But leading Labour politicians joined in with blaming protesters for violence. Shadow home secretary Nick Thomas-Symonds said, “let me be clear that the scenes of violence that we’ve seen in Bristol, from a minority of protesters are totally and utterly unacceptable.
“That shouldn’t be happening and they’re not helping the cause, the legitimate cause of arguing against the protest provisions in the policing bill.”
Labour shadow chancellor Anneliese Dodds said protesters should use “other ways of expressing whatever dissatisfaction they have.” In other words—shut up and go home.
Labour is desperate to show that it is “responsible”—and that means backing cops and talking down protests. The party has chosen this week to show it is “tough on crime,” calling for more convictions and powers for police.
In an interview on Sunday Thomas-Symonds said, “We need more police out there on the streets.”
How do we win?
Protests by ordinary people have won all the rights and gains that we have—from abortion rights to the right to vote to defeating the Tories’ poll tax in 1990.
More protests are crucial.
But resistance will be strongest if it involves more, organised working class people. The threat to profit is what forces change.
A demonstration by 5,000 people is good. A militant protest by 5,000 that takes over the streets and refuses to surrender to police threats is better. A strike by 5,000 workers can be even more challenging.
It’s not a matter of setting off one form of protest against another. We need them all.
So workers should be on the demonstrations now and should argue for unions to join them.
It was good to see striking bus workers on the protest over the bill in Manchester last weekend.
Arguing for workers’ involvement isn’t about reducing the movement to the blandness and hesitations of the union leaders. It’s about taking the radicalism of the movement into the workplace and using workers power to add to the movement.
In France, some of the most militant strikes in 2019-20 followed the interaction of workers and the Yellow Vest movement.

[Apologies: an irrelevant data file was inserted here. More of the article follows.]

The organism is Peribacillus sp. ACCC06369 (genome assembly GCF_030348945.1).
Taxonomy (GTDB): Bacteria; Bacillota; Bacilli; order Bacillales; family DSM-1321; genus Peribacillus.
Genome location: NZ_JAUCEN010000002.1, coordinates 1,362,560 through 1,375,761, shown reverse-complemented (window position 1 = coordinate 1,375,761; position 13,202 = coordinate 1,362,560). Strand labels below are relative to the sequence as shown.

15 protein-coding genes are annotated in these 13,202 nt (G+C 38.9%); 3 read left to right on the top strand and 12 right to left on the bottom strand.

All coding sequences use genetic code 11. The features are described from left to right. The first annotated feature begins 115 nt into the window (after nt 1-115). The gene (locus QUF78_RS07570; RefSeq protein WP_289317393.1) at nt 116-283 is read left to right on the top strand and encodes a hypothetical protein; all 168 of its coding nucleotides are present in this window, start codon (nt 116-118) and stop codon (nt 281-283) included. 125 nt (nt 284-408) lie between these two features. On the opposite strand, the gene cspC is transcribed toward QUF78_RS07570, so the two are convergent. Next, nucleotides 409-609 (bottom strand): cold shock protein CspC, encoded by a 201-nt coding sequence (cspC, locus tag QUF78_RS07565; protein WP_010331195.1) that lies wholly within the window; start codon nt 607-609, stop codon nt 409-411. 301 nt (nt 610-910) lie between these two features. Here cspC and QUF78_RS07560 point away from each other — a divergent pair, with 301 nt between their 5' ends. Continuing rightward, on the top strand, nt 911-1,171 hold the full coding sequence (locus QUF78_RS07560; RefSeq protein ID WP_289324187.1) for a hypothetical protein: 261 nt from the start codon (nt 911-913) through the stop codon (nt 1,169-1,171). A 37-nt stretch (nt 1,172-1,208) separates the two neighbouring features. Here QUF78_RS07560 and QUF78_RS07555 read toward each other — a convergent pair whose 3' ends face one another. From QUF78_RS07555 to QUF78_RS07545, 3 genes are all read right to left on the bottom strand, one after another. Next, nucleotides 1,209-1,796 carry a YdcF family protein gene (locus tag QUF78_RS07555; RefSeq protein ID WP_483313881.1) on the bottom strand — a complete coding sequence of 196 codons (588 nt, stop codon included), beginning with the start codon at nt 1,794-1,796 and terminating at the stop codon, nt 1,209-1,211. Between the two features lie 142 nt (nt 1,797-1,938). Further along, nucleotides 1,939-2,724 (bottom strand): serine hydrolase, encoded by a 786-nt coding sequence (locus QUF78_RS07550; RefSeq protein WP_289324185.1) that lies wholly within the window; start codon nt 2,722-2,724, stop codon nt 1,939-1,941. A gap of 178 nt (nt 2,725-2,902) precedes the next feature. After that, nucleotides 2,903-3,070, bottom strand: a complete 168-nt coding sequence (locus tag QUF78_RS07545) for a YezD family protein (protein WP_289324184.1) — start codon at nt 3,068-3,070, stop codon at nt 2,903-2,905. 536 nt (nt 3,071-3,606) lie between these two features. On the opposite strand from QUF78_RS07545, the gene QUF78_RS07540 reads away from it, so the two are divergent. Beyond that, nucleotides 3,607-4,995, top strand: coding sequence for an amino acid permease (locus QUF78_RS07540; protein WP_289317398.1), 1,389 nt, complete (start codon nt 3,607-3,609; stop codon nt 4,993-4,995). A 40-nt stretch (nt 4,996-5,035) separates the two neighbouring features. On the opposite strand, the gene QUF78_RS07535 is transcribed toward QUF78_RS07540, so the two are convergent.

Why is the movement a ‘lightning rod’?
Debates about women’s rights, why the police don’t keep anyone safe and what the bill means have led to rage against the system—and those who run it.
Fury at the police for their treatment of protesters in Clapham Common and Bristol means many now understand the role of the police and who they protect. The bill only looks to encourage this violence.
The bill isn’t just about protest and the police either. It looks to criminalise Gypsy and Travellers and extend prison sentences. This opens further debates about why certain groups are under attack and whose purpose it serves.
So the conversation has moved on from just being about the bill—as just one symptom of the Tories’ repressive state—to the wider forces.
Fury against the bill is rage at the system for the chaos it causes. It’s the Tories who are bringing the bill in, so it’s the Tories who are a focus of the anger on the protests.
The Tories push backwards ideas into society to divide us—but it’s now clear from their actions that the real cause of issues in society comes from the top.
And giving the police powers to attack protests and minorities is the final straw.
The climate movement, women’s movement, LGBT+ movement and anti-racist movement must continue to unite against the system.